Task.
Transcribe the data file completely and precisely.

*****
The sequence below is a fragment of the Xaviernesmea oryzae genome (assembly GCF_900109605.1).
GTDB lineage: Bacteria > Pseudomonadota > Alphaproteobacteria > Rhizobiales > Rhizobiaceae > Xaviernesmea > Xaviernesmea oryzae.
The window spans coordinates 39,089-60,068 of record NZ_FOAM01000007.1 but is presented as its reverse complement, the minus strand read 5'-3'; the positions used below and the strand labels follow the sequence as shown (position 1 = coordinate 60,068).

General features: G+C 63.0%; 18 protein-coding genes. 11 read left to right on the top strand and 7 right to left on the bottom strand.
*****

The sequence below is a fragment of the Xaviernesmea oryzae genome (assembly GCF_900109605.1).
GTDB lineage: Bacteria > Pseudomonadota > Alphaproteobacteria > Rhizobiales > Rhizobiaceae > Xaviernesmea > Xaviernesmea oryzae.
The window spans coordinates 39,089-60,068 of record NZ_FOAM01000007.1 but is presented as its reverse complement, the minus strand read 5'-3'; the positions used below and the strand labels follow the sequence as shown (position 1 = coordinate 60,068).

General features: G+C 63.0%; 18 protein-coding genes. 11 read left to right on the top strand and 7 right to left on the bottom strand.